I am a creative problem solver with a passion for writing code that looks pristine, is user friendly, and works exactly the way it’s meant to. I am looking for a job in software development in the Boulder/Denver area. I’d like to work with a small team of motivated individuals that encourages creativity and taking risks to develop software that goes beyond the expectations of its users.
Why the switch from chemical engineering to software engineering?
I've always really enjoyed programming but didn't think of it as an opportunity coming out of high school. MATLAB programming was the highlight of my Master's degree at CU and I've enjoyed tutoring MATLAB students as well!
I'm really motivated while programming and find it hard to stop, thinking that I'll just spend a little bit longer and get this one block of code figured out. Then, of course, I think of another block of code I could finish quickly. I've really enjoyed the transition to software and don't really see myself going back.
What is my experience as a software developer?
I have worked consistently with MATLAB programming since 2009 developing simulations for chemical engineering applications. Primarily, this involved developing a program to analyze networks in block copolymers as well as creating simulations of multi-phase systems (i.e. vapor-liquid-solid systems). I have additional experience with C++, Java, and Ruby.
Block Copolymer Network Analysis Program
This program analyzes large images for block copolymer structure (materials that create maze-like patterns) for connectivity, number of dead ends, level of curvature and tortuosity to generate conclusions about the material being analyzed. Development of this program led to better design of electrical devices that required connected systems and whose resistance would be proportional to the number of connections and the tortuosity of the network.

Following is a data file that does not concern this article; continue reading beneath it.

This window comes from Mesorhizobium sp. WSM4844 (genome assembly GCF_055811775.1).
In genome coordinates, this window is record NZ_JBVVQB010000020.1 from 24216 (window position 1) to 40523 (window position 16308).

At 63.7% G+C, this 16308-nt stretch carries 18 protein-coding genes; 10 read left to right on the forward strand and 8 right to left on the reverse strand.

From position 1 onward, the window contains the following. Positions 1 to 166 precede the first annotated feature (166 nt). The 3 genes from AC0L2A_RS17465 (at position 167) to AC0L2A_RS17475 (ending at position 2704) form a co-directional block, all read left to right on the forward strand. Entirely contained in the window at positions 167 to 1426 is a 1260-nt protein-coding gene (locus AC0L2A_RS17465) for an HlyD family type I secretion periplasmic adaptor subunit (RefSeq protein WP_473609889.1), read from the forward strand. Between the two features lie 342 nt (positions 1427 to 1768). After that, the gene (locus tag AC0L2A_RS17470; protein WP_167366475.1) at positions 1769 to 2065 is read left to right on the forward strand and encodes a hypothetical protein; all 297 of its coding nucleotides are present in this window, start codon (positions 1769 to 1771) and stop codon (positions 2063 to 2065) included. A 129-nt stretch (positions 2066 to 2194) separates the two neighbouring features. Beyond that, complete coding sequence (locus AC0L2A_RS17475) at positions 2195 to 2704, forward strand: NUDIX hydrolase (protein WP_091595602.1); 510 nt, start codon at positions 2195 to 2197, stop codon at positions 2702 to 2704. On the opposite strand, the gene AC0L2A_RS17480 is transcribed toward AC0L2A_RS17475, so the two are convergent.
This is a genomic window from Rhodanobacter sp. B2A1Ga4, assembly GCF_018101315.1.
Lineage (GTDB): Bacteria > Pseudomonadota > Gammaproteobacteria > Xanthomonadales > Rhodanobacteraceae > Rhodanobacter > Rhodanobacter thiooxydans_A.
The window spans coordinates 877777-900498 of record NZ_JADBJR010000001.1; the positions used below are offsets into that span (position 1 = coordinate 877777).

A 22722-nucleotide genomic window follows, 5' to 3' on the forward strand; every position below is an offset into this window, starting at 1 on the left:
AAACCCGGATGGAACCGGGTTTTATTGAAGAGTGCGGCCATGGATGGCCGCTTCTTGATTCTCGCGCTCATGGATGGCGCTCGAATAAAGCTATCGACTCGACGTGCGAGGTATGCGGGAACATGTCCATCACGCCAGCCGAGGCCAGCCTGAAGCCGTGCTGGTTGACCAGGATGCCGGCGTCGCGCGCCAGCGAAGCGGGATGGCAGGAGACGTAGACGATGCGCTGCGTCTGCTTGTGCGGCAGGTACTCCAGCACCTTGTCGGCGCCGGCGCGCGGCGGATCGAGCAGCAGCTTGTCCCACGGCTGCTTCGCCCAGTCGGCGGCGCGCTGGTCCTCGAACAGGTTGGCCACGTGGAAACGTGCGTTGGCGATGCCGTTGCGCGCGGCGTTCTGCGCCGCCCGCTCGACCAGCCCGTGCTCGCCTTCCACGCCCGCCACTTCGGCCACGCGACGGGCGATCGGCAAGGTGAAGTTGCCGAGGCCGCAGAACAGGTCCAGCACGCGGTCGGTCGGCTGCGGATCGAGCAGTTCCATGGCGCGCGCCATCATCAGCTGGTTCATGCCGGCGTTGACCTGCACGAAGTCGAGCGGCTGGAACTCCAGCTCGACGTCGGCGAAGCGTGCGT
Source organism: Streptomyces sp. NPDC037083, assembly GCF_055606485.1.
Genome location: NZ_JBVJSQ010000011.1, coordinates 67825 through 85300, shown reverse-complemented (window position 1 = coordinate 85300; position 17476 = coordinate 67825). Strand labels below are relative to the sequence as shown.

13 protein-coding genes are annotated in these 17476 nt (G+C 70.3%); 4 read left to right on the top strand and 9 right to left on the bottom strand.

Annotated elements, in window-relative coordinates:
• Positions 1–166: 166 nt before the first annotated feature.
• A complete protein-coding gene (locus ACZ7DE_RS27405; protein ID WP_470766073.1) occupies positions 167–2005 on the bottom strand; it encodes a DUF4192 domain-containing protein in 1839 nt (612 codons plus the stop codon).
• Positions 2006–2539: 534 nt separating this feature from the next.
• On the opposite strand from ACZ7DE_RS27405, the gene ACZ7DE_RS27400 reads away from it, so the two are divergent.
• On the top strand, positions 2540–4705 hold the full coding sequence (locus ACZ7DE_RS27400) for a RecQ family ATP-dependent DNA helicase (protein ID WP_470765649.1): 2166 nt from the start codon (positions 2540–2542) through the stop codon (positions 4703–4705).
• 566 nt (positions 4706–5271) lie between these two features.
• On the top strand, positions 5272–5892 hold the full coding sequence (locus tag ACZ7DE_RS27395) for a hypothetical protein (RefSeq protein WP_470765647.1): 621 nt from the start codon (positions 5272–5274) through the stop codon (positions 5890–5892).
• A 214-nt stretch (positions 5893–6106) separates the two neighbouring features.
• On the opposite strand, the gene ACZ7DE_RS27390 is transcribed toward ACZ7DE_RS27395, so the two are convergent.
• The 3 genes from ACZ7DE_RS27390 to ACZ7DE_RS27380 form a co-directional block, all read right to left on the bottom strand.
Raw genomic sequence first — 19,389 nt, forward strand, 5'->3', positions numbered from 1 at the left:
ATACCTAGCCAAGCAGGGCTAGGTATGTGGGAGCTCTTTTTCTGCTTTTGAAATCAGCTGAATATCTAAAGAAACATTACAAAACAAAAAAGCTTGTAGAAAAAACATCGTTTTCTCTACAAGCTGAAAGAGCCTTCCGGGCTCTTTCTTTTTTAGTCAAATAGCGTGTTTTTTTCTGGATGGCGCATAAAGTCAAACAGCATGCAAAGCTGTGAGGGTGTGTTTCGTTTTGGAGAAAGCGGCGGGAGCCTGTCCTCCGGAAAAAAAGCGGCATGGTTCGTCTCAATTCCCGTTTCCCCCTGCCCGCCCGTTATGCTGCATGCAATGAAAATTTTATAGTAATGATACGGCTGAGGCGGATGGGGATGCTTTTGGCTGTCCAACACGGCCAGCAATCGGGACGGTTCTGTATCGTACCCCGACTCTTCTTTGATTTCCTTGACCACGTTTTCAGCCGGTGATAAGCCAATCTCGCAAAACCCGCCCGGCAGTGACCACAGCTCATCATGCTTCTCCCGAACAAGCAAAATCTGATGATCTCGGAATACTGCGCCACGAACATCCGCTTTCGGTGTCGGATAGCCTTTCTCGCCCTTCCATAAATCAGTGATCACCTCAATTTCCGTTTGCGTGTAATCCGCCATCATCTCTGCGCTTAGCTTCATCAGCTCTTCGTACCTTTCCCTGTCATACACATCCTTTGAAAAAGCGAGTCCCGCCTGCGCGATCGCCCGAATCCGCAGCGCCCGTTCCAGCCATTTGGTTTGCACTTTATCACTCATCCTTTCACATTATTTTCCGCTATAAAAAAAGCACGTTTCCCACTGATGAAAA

More details about this project can be found on the Projects page.
Simulations of Multi-Phase Systems
These short programs allowed for the simulation of phase transitions in multi-phase systems (i.e. freezing and melting: solid-liquid) using Monte Carlo decisions and worked with large arrays of data. Results from these simulations included the observation of crystal generation, droplet formation on flat surfaces, packing factors of crystal versus amorphous solids.
Monte Carlo design simulates large systems with many elements by iteratively choosing elements and altering them using a probability decision function. This method is particularly useful in these multi-phase systems where decisions are not made linearly but as a function of surrounding elements. In this case, sequential iterations simulate the passage of time as well.
Additionally, I have some experience developing with object-oriented programming in C++, Java, and Ruby. I am familiar with version control through git and GitHub, the Ubuntu Linux environment, shell scripting, and the Aptana/Eclipse IDE. I started programming in high school programming classes and have done a lot of simple programming for classes throughout my time in college. Currently, I'm sitting in on a Data Structures course and Computer Systems course at the University of Colorado, Boulder and working on independent projects.